Everyone enjoys watching cat videos on Facebook, but hardly anyone understands Title II of the Communications Act of 1934. That's the challenge in assessing the Trump administration's pending decision to deregulate internet service. It's a very important step involving complex technology questions, arcane rules and a jargony phrase that's tossed around a lot but isn't easy to interpret: net neutrality.
Yes, animal videos are more fun to think about. But like all major government efforts to deregulate industries, from telephones to airlines, the Federal Communications Commission's move to do away with net neutrality is destined to have a major impact. We think consumers will benefit because increased competition is a greater spur to technological innovation than government fiat. In other words, you're not still using an avocado-colored 1970s telephone, right?
This is not to minimize the uncertainty of cutting the cord on net neutrality. There's a lot of concern, especially among Democrats, that deregulating internet communications is going to hurt consumers. The fear: Internet providers (cable companies and wireless carriers) will usurp control of bandwidth for their own benefit. They'll speed up and improve the transmission quality of websites they control and charge more to guarantee high speeds, while slowing down everything else. So pay up or enjoy the buffering. To conclude the argument in favor of net neutrality, what's vital to citizens and key to innovation is the digital services everyone accesses via computers, phones and other networks. By this thinking, the actual piping is akin to a regulated water or electric company. It should be maintained as neutral territory.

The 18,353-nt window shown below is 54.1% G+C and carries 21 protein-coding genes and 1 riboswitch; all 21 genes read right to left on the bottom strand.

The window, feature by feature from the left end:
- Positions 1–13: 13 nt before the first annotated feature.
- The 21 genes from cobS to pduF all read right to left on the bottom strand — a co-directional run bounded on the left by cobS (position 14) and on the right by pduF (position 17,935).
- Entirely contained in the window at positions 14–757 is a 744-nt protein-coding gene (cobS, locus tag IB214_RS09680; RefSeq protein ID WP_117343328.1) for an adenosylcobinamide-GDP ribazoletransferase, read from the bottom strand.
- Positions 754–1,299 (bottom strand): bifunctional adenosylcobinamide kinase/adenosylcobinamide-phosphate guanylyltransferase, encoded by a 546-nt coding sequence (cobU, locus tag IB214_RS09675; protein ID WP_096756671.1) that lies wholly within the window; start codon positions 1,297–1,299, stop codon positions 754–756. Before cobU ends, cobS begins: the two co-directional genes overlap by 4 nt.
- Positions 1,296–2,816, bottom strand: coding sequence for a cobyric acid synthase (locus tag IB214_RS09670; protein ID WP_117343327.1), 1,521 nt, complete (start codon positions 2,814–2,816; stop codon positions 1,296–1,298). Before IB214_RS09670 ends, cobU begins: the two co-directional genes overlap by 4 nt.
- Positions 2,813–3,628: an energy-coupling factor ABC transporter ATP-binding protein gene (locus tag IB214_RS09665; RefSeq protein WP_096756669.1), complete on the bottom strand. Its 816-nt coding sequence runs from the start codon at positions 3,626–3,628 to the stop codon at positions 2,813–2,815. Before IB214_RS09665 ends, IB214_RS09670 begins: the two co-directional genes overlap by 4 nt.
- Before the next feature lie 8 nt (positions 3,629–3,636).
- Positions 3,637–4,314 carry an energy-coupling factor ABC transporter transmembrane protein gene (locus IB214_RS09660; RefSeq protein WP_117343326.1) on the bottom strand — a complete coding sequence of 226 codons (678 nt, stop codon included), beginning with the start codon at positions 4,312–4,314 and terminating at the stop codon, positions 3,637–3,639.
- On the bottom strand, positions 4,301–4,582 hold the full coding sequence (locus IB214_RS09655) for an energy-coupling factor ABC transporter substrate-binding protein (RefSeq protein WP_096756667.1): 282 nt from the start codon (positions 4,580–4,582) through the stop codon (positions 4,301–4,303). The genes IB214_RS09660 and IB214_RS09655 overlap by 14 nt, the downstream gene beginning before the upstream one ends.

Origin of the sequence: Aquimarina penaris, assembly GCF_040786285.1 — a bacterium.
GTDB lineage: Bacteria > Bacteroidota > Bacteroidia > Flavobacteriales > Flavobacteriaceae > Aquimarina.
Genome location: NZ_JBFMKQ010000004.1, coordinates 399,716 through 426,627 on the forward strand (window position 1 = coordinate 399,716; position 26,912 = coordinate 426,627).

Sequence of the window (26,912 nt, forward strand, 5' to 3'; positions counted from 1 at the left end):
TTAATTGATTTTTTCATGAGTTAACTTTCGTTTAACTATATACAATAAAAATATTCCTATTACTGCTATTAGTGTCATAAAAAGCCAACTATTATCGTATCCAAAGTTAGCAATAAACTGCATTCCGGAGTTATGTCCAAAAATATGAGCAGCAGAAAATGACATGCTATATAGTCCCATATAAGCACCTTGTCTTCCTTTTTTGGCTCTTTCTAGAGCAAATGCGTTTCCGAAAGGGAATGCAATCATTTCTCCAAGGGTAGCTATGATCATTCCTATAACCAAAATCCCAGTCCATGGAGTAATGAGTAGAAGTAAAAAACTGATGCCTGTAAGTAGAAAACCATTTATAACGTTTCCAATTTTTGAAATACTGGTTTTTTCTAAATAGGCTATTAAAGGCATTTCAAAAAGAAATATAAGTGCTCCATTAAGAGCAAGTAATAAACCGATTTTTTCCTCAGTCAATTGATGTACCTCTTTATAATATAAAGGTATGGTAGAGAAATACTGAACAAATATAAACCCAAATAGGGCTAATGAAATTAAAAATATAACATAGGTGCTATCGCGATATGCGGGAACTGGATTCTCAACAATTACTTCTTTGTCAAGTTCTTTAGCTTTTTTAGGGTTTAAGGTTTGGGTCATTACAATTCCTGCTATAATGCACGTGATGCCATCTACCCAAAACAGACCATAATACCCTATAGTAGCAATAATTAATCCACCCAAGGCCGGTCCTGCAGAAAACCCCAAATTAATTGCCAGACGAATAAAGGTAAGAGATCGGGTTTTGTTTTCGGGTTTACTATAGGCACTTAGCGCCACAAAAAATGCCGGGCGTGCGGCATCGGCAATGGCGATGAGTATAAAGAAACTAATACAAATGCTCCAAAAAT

We guess that would make sense if we believed we've reached a point of maximum progress and our main concern, as with an electric utility, is keeping the lights on. But that doesn't strike us as anything near the reality. Digital technology is still a new, evolving industry, more like robotics or bitcoins than water service. Think about driverless vehicles, wearable health monitors and other internet-abled innovations coming to fruition. The emphasis needs to be on encouraging scientific discovery and commercial discovery, while incorporating safeguards against exploitation.
But let's give innovation and competition a chance. Anyone who claims to know exactly how this proposal plays out, and who'll win and lose, is relying on preconception. Deregulation could be the best thing since cat videos.